In the first member-vs-member primary of the cycle, Ohio Democratic Rep. Marcy Kaptur beat Rep. Dennis Kucinich for Ohio’s new 9th district.

It was a decisive victory; Kaptur winning 56 percent to 40 percent.

Kucinich’s defeat means the House will lose one of its most colorful characters, as well as one of the most vocal opponents to the wars in Iraq and Afghanistan.

In a speech just before midnight on Tuesday, Kucinich congratulated Kaptur but said she “ran a media campaign in the Cleveland media market that was utterly lacking in integrity.”

Ohio lost two seats thanks to lagging population growth, and Republicans took advantage of their control of the process to force Democrats into tough races. While Kucinich is far better known nationally, the demographics of the new barbell-shaped district favored Kaptur.

Republicans drew a seat that took 47 percent of Kaptur’s Toledo-based district and 40 percent of Kucinich’s Cleveland-based territory.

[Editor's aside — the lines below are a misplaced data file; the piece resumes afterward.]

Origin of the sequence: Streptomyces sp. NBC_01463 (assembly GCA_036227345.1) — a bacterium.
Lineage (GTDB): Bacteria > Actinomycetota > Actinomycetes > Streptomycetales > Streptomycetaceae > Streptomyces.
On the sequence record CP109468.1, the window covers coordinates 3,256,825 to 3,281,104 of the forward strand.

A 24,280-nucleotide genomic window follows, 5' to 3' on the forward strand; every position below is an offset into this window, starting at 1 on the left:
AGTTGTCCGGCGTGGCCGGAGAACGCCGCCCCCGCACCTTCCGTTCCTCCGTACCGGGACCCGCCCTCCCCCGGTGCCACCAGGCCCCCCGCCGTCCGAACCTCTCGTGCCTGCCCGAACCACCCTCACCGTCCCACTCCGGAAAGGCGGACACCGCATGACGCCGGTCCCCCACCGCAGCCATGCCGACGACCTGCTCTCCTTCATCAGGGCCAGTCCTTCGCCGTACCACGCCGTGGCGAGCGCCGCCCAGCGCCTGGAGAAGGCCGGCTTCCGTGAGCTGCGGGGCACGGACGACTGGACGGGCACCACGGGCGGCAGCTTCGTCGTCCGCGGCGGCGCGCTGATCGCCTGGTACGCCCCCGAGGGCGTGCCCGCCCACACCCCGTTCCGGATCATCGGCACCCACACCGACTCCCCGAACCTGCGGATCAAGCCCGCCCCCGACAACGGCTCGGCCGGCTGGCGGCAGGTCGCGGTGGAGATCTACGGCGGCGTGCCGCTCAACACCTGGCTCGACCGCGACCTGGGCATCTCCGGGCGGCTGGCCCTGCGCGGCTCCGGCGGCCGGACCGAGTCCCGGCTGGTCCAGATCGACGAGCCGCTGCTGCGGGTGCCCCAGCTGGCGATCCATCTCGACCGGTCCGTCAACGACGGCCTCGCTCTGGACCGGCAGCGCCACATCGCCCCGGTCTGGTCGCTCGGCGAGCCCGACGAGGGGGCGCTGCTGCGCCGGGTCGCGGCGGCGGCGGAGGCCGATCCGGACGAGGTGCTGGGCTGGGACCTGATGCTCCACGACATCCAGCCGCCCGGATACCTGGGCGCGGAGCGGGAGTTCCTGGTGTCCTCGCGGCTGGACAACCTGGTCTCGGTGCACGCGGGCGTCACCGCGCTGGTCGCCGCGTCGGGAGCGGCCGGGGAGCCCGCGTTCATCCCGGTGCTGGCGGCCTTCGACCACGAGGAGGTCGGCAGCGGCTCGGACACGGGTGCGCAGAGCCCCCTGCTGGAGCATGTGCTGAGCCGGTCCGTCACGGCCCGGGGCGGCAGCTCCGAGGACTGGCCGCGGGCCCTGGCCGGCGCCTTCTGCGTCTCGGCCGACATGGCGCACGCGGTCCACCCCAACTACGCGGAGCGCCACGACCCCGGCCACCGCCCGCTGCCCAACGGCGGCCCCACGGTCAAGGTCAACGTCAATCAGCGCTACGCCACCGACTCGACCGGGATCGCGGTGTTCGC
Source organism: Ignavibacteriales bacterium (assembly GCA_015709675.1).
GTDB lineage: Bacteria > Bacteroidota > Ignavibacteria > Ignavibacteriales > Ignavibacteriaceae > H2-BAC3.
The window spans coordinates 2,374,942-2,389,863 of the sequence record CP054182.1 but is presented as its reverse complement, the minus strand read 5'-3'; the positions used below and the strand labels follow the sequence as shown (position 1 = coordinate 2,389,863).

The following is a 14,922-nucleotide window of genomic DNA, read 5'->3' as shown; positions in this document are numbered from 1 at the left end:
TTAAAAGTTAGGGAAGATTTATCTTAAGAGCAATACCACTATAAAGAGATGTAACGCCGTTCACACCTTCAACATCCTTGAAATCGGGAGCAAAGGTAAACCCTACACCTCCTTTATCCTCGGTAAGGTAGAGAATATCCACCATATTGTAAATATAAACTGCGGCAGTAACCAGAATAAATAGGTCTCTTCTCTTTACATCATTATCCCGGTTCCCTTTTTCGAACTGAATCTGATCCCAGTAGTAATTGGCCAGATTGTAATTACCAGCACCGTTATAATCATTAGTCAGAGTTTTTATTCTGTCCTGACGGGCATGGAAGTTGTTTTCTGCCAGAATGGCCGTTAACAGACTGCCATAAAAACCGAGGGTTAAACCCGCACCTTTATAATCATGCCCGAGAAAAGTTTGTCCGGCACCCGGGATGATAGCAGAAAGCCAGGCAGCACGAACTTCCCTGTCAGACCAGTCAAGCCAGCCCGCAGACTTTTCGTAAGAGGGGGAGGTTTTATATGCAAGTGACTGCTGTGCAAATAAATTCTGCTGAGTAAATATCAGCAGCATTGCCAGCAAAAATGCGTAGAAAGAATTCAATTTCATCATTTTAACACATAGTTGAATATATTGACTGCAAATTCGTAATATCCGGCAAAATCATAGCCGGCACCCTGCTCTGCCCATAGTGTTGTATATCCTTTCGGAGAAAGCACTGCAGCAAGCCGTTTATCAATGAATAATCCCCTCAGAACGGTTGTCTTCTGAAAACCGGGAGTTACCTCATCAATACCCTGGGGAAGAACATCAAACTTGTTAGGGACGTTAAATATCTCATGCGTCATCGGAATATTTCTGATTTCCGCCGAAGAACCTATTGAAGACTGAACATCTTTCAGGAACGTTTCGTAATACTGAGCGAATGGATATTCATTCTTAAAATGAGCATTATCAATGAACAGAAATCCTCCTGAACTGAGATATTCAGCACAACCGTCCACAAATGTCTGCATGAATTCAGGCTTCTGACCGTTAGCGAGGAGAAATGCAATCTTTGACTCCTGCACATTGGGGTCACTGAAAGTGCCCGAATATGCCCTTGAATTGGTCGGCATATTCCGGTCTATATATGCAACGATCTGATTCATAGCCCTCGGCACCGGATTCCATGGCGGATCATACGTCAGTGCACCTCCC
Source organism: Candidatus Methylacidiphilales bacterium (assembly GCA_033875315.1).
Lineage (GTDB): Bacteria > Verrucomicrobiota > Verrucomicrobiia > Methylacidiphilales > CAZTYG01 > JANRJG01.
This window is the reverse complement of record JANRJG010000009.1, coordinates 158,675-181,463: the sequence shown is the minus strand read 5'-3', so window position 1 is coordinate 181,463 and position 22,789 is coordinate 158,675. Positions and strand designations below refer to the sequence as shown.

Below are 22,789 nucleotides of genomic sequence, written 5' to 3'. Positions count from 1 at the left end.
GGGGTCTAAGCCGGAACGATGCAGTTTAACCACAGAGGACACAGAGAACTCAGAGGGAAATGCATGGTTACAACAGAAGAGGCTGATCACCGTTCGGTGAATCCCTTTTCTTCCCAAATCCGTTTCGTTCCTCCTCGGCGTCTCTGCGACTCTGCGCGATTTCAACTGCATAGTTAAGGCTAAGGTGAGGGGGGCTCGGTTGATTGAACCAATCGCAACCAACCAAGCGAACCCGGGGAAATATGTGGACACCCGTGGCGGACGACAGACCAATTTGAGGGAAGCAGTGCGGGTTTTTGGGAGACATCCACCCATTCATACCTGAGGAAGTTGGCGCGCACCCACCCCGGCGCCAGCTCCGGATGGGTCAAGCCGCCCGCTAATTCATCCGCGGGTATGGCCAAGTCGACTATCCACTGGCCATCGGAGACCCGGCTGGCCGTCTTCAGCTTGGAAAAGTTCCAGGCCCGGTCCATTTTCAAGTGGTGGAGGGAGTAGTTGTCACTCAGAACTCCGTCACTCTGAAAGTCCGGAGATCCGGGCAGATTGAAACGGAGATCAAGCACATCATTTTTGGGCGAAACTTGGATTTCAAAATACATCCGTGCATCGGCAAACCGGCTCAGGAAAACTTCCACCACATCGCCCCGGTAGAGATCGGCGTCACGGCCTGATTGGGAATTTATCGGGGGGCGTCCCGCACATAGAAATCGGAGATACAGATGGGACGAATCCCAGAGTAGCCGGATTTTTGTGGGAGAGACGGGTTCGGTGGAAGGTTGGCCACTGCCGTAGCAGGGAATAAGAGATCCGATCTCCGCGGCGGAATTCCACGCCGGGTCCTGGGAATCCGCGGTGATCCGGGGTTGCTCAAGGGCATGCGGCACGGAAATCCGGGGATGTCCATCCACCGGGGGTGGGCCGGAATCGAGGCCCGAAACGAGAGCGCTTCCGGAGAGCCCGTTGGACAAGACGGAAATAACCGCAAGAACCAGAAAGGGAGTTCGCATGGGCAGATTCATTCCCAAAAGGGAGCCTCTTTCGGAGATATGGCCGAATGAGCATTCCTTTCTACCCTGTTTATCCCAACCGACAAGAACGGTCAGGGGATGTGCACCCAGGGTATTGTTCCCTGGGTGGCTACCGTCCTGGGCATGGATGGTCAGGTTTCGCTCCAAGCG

Kaptur’s seniority and seat on the Appropriations Committee also gave her a reputation for bringing money home, while some Kucinich constituents gripe that he ignores their needs. She ran a tough campaign, attacking Kucinich repeatedly for considering leaving Ohio for a bid in Washington state.

Kucinich could still move to the Pacific Northwest; the filing deadline there is in mid-April. But he would have to try to establish residency in Washington while representing Ohio in Congress.

Elected mayor of Cleveland in 1977 at the age of 31, Kucinich was pilloried for refusing to sell the city’s Municipial Light System, plunging the city into default. He lost after one term, in 1979, to Republican George Voinovich. (Years later, Kucinich argued that he saved the city $195,148,520.)

Kucinich left politics after his defeat, reemerging in 1996 to win his current House seat. Since then he has become a favorite of liberals during his quixotic 2004 and 2008 presidential campaigns.

The seat is overwhelmingly Democratic and will not be competitive in the fall. Samuel Wurzelbacher, better known as “Joe the Plumber,” won the Republican primary.